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Pet Transport of Snub-nosed (Brachycephalic) Breeds

pet transport for snub nosed breeds

Pet transport for snub nosed breeds can be more complicated as not all airlines accept them

Certain breeds of dogs and cats have a skull conformation described as brachycephalic. This is due to the cartilage development of the base of the skull resulting in a snub-nosed appearance. Brachycephalic literally means short headed or broad headed. This occurs in animals where the length of the head is shorter than the width.

Pets with snub noses require a larger cage allowing more ventilation as air might affect them differently than it would long nosed animals. Temperature, humidity and stress (noise and movement) during carriage, combined with individual risk factors such as the animal’s temperament, age and general state of health result in an increased risk for brachycephalic breeds.

Brachycephalic pets are more at risk for respiratory distress, injury or sickness due to their breathing difficulty caused by the shorter noses and odd shaped palates.

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Brachycephalic dog breeds

Following is a list of dogs that are classified as brachycephalic, or might have brachycephalic tendencies during air travel:

Affenpincher, American bulldog, American cocker spaniel, American Pit Bull Terrier, American Staffordshire Terrier, Boston Terrier, Boxer, Brussels Griffon, Bulldog, Bullmastiff, Cane Corso, King Charles Spaniel,  Chihuahua (apple headed), Chow Chow, Dogo Argentino, Dogue de Bordeaux,  French Bulldog, Japanese Chin,  Lhasa Apso, Neapolitan Mastiff, Newfoundland, Pekingese, Presa Canario, Pug, Shap-Pei, Shih Tzu and Tibetan Spaniel.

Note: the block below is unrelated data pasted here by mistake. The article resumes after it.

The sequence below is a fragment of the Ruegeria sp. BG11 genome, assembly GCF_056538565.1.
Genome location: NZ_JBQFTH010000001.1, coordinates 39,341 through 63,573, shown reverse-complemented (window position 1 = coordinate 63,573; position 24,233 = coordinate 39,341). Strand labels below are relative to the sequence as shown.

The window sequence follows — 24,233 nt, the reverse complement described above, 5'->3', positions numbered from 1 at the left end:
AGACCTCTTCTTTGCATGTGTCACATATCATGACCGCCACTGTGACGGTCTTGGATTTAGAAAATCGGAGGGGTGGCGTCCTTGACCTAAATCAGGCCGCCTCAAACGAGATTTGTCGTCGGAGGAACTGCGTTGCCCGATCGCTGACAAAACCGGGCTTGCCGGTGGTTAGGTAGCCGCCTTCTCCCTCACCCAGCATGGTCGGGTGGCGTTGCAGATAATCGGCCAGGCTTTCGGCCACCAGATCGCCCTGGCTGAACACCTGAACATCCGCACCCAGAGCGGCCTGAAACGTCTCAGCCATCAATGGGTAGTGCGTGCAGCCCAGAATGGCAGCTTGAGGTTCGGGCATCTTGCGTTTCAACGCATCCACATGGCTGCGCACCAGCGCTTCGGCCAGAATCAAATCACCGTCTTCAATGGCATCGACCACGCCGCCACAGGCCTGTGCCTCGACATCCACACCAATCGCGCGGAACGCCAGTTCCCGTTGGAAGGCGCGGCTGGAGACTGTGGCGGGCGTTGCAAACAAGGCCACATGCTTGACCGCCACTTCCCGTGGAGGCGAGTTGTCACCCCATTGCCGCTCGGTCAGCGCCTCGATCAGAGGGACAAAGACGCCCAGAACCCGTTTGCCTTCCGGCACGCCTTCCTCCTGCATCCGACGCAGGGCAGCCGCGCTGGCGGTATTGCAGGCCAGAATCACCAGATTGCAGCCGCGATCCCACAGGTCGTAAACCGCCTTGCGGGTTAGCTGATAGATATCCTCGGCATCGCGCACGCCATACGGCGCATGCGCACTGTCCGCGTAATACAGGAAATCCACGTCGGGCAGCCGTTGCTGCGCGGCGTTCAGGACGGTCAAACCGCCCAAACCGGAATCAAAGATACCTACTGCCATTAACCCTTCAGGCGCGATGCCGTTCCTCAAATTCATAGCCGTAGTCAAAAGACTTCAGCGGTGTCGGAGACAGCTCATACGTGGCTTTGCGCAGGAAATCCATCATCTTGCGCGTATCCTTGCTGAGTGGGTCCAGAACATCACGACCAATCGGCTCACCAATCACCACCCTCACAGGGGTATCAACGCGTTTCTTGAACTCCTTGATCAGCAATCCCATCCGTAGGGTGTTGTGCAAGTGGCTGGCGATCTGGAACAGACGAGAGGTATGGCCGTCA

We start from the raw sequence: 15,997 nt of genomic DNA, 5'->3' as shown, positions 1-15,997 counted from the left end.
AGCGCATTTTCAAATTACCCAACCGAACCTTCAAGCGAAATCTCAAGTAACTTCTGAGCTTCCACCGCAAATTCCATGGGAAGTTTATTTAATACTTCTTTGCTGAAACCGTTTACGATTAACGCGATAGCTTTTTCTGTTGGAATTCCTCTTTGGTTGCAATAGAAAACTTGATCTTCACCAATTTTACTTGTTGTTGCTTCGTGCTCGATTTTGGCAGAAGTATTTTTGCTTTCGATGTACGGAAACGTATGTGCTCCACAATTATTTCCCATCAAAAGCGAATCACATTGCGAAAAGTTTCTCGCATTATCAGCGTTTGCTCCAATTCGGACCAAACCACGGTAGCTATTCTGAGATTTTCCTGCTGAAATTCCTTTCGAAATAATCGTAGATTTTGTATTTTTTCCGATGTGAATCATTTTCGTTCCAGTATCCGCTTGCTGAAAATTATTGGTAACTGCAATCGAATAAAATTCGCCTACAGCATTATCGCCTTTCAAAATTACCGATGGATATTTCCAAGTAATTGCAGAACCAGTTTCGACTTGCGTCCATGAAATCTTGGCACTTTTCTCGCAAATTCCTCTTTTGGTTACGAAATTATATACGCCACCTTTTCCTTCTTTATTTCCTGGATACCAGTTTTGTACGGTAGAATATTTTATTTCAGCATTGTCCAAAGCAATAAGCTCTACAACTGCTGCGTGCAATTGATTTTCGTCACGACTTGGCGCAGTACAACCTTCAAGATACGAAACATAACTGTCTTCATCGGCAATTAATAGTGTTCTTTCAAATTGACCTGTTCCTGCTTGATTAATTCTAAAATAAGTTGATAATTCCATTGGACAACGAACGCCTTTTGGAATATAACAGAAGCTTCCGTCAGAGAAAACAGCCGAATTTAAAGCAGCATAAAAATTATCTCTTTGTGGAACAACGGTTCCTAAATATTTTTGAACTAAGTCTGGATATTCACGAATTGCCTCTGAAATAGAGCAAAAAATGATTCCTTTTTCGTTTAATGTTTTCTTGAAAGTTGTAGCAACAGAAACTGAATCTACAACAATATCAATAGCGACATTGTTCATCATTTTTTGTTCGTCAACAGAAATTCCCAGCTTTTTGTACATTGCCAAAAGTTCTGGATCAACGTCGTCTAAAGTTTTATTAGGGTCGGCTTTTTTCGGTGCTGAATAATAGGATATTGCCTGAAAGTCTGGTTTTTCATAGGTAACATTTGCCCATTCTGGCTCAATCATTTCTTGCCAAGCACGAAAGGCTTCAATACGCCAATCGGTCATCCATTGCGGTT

Brachycephalic cat breeds

Following is a list of cats that are classified as brachycephalic, or might have brachycephalic tendencies during flights: British shorthair cat, Burmese cat, Exotic shorthair cat, Himalayan cat, Persian cat and Scottish Fold cat.

Air New Zealand requirements to ship brachycephalic pets

Avoid excessive temperatures:  Where possible Air New Zealand recommends that flights be selected that leave/arrive in countries that have high temperatures, in the morning/evening when the temperature is lower.

Use the most direct flights available and avoid stop over’s where expected temperatures or humidity differs significantly from the normal conditions the animal has been exposed to.

Ensure your pet travels in a cage that is larger than normally required with ventilation on all four sides. Ensure no food is in the cage during the flight (your pet might choke); ensure that more than enough water is provided.Acclimatise your pet to the cage by letting it spend time in the cage several days/weeks before departure.

Several airlines will not accept snub nose breeds on board their flights. The airlines that do accept snub nose breeds require the owner complete the acknowledgement and indemnity form; stating that all the above requirements have been met and that the airline is not responsible for the health of your pet.

Where does that leave snub-nosed breeds?

Brachcephalic or snub nosed pets are more at risk to respiratory distress than their long nosed counterparts. It is important that you follow the requirements for flight to a tee otherwise your pet may suffer needlessly. When the pet is not calm he/she will have even more difficulty breathing due to the excitement or stress. Try to manage your flights not to expose your pet to extreme temperature or humidity changes, and try to use flights that land in the cooler part of the day. Please consult the veterinarian that is performing the check up in regard to additional measures that might assist your pet during the journey. If you need any more information regarding travel containers or pet transport you are welcome to contact us.